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Cyberespionage Campaign Targets Government, Energy Entities in India

Threat intelligence firm EclecticIQ documents the delivery of malware phishing lures to government and private energy organizations in India.

Multiple government entities and private energy organizations in India have been targeted in a cyberespionage campaign that uses an open source information stealer for data exfiltration, according to a warning from threat intelligence firm EclecticIQ.

As part of the campaign, tagged to as Operation FlightNight, phishing lures masquerading as an invitation letter from the Indian Air Force were sent to various Indian government entities, including agencies for electronic communications, IT governance, and national defense.

The phishing emails carried an ISO file containing the malware and a shortcut file (LNK) posing as the PDF invitation letter. Once opened, it executed the hidden malware, while displaying a decoy document that was likely stolen in a previous intrusion and repurposed.

Immediately after execution, the malware, a modified version of the open source information stealer HackBrowserData, started exfiltrating documents and web browser data from the victim’s machine, including login credentials, cookies, and browsing history.

The same threat actor was also seen targeting Indian energy companies to steal financial documents, employee information, and data about drilling activities in oil and gas.

“In total, the actor exfiltrated 8,81 GB of data, leading analysts to assess with medium confidence that the data could aid further intrusions into the Indian government’s infrastructure,” EclecticIQ noted.

The attackers modified the HackBrowserData stealer to implement communication over Slack channels, obfuscation, and functionality to exfiltrate Office documents, PDF files, and SQL database files. All harvested data is exfiltrated via attacker-operated Slack channels named FlightNight.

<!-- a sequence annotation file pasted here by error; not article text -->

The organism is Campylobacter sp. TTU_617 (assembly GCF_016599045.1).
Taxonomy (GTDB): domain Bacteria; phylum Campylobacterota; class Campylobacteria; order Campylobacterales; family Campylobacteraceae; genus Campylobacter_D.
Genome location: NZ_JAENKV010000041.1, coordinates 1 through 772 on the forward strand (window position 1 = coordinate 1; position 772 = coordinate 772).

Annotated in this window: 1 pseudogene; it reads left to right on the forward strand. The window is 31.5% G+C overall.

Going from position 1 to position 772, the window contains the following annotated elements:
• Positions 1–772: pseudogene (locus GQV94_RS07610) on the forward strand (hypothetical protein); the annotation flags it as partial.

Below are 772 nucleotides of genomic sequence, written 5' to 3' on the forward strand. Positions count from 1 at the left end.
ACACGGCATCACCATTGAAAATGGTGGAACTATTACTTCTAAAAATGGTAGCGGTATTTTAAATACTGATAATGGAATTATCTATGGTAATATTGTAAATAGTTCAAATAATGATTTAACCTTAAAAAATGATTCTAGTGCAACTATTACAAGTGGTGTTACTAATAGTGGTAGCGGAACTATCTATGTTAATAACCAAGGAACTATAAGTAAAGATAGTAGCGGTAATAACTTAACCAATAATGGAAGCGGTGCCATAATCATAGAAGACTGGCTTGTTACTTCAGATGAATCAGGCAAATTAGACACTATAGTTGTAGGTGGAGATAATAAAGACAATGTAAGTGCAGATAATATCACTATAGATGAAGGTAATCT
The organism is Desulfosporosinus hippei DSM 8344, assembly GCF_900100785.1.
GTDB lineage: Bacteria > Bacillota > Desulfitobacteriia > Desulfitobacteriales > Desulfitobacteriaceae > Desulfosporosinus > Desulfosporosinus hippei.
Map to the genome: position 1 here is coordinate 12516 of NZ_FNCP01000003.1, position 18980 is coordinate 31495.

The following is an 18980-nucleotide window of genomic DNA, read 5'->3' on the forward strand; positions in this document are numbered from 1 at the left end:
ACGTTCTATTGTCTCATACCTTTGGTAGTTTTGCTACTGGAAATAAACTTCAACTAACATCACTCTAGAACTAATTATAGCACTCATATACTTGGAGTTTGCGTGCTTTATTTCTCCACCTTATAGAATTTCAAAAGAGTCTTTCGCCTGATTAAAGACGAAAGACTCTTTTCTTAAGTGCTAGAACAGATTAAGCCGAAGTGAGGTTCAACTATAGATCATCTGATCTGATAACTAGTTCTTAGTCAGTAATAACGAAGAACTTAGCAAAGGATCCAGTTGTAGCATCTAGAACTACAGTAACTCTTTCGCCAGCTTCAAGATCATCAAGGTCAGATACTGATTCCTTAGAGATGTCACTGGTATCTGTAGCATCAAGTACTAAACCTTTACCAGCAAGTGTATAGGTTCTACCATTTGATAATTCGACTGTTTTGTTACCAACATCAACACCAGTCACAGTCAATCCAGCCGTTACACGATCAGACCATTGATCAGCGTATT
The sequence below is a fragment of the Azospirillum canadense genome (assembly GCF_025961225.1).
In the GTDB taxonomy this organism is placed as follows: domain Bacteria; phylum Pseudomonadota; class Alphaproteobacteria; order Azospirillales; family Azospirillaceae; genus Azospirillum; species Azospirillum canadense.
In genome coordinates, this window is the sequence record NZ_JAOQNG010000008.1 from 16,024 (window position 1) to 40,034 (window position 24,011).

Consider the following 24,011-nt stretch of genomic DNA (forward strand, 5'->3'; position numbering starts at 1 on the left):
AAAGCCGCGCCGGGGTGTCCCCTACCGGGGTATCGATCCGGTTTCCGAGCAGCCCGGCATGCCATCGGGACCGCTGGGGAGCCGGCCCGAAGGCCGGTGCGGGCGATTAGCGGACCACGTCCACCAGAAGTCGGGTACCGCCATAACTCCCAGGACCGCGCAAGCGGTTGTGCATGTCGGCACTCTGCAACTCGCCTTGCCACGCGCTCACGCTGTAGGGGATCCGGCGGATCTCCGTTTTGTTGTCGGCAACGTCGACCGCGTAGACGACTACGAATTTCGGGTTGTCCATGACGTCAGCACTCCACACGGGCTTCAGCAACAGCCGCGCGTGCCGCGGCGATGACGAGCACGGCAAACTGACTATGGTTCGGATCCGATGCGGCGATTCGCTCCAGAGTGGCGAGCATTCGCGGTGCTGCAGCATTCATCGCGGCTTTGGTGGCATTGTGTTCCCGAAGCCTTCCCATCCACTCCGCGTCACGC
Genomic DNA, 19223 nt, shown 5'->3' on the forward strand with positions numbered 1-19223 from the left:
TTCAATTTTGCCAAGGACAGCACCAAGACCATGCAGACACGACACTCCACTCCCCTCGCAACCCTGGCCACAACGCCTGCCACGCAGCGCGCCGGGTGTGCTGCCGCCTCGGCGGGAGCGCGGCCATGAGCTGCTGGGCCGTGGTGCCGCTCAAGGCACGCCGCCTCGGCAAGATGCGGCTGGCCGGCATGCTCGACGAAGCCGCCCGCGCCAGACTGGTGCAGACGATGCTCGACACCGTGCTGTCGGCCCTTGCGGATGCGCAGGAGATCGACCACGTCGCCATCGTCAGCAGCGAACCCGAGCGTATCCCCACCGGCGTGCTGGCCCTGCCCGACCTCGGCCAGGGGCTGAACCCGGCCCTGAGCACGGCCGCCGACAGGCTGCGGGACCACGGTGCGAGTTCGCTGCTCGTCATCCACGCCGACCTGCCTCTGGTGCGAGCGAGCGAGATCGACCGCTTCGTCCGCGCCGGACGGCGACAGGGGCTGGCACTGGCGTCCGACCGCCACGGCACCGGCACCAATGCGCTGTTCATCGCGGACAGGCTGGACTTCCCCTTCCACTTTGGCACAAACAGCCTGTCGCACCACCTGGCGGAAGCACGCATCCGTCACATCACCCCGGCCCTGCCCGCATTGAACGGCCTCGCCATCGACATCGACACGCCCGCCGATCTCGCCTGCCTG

EclecticIQ has found similarities between Operation FlightNight and a GoStealer campaign documented in January 2024 that targeted Indian Air Force officials with an information stealer written in Golang.

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“Operation FlightNight and the Go-Stealer campaign highlight a simple yet effective approach by threat actors to use open-source tools for cyber espionage. This underscores the evolving landscape of cyber threats, wherein actors abuse widely used open-source offensive tools and platforms to achieve their objectives with minimal risk of detection and investment,” EclecticIQ added.

Related: Data of 750 Million Indian Mobile Subscribers Sold on Hacker Forums

Related: Stealthy Cyberespionage Campaign Remained Undiscovered for Two Years

Related: Chinese Cyberspies Targeting ASEAN Entities

Written By

Ionut Arghire is an international correspondent for SecurityWeek.


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